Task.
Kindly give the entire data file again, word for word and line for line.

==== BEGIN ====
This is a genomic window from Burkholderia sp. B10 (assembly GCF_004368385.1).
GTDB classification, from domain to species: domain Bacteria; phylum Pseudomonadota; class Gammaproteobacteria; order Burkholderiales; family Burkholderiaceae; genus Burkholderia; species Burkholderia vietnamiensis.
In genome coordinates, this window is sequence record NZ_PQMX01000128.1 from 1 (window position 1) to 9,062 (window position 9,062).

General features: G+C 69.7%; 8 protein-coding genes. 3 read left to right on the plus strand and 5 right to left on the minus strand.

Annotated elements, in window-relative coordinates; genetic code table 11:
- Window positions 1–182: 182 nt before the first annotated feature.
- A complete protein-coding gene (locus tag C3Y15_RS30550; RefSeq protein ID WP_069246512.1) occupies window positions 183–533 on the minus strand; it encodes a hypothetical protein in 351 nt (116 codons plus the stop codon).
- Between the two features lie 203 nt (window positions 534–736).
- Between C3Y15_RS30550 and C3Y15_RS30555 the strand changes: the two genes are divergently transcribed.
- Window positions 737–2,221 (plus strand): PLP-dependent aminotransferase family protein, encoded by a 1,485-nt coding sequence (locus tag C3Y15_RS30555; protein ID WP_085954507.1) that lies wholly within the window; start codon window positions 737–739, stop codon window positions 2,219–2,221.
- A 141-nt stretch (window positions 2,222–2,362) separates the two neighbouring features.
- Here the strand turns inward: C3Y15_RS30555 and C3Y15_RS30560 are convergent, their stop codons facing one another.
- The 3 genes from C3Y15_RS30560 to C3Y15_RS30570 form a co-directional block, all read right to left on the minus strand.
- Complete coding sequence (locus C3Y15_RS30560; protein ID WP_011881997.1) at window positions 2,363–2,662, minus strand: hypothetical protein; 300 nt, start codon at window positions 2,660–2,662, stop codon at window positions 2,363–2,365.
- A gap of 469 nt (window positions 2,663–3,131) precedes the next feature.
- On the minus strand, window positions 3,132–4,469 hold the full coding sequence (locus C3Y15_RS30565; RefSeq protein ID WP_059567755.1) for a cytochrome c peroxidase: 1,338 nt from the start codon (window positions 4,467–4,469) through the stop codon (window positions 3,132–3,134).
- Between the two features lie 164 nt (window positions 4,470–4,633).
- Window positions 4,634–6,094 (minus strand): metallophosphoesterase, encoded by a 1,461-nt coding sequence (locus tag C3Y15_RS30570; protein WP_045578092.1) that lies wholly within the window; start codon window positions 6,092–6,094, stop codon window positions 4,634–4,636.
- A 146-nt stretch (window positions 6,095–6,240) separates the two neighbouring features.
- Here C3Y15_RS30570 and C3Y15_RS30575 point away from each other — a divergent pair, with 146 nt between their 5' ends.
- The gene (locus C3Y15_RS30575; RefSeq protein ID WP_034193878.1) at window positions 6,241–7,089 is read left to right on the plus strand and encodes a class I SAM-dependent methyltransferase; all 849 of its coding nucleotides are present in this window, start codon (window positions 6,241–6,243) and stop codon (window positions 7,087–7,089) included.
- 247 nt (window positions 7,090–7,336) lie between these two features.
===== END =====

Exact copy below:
This is a genomic window from Burkholderia sp. B10 (assembly GCF_004368385.1).
GTDB classification, from domain to species: domain Bacteria; phylum Pseudomonadota; class Gammaproteobacteria; order Burkholderiales; family Burkholderiaceae; genus Burkholderia; species Burkholderia vietnamiensis.
In genome coordinates, this window is sequence record NZ_PQMX01000128.1 from 1 (window position 1) to 9,062 (window position 9,062).

General features: G+C 69.7%; 8 protein-coding genes. 3 read left to right on the plus strand and 5 right to left on the minus strand.

Annotated elements, in window-relative coordinates; genetic code table 11:
- Window positions 1–182: 182 nt before the first annotated feature.
- A complete protein-coding gene (locus tag C3Y15_RS30550; RefSeq protein ID WP_069246512.1) occupies window positions 183–533 on the minus strand; it encodes a hypothetical protein in 351 nt (116 codons plus the stop codon).
- Between the two features lie 203 nt (window positions 534–736).
- Between C3Y15_RS30550 and C3Y15_RS30555 the strand changes: the two genes are divergently transcribed.
- Window positions 737–2,221 (plus strand): PLP-dependent aminotransferase family protein, encoded by a 1,485-nt coding sequence (locus tag C3Y15_RS30555; protein ID WP_085954507.1) that lies wholly within the window; start codon window positions 737–739, stop codon window positions 2,219–2,221.
- A 141-nt stretch (window positions 2,222–2,362) separates the two neighbouring features.
- Here the strand turns inward: C3Y15_RS30555 and C3Y15_RS30560 are convergent, their stop codons facing one another.
- The 3 genes from C3Y15_RS30560 to C3Y15_RS30570 form a co-directional block, all read right to left on the minus strand.
- Complete coding sequence (locus C3Y15_RS30560; protein ID WP_011881997.1) at window positions 2,363–2,662, minus strand: hypothetical protein; 300 nt, start codon at window positions 2,660–2,662, stop codon at window positions 2,363–2,365.
- A gap of 469 nt (window positions 2,663–3,131) precedes the next feature.
- On the minus strand, window positions 3,132–4,469 hold the full coding sequence (locus C3Y15_RS30565; RefSeq protein ID WP_059567755.1) for a cytochrome c peroxidase: 1,338 nt from the start codon (window positions 4,467–4,469) through the stop codon (window positions 3,132–3,134).
- Between the two features lie 164 nt (window positions 4,470–4,633).
- Window positions 4,634–6,094 (minus strand): metallophosphoesterase, encoded by a 1,461-nt coding sequence (locus tag C3Y15_RS30570; protein WP_045578092.1) that lies wholly within the window; start codon window positions 6,092–6,094, stop codon window positions 4,634–4,636.
- A 146-nt stretch (window positions 6,095–6,240) separates the two neighbouring features.
- Here C3Y15_RS30570 and C3Y15_RS30575 point away from each other — a divergent pair, with 146 nt between their 5' ends.
- The gene (locus C3Y15_RS30575; RefSeq protein ID WP_034193878.1) at window positions 6,241–7,089 is read left to right on the plus strand and encodes a class I SAM-dependent methyltransferase; all 849 of its coding nucleotides are present in this window, start codon (window positions 6,241–6,243) and stop codon (window positions 7,087–7,089) included.
- 247 nt (window positions 7,090–7,336) lie between these two features.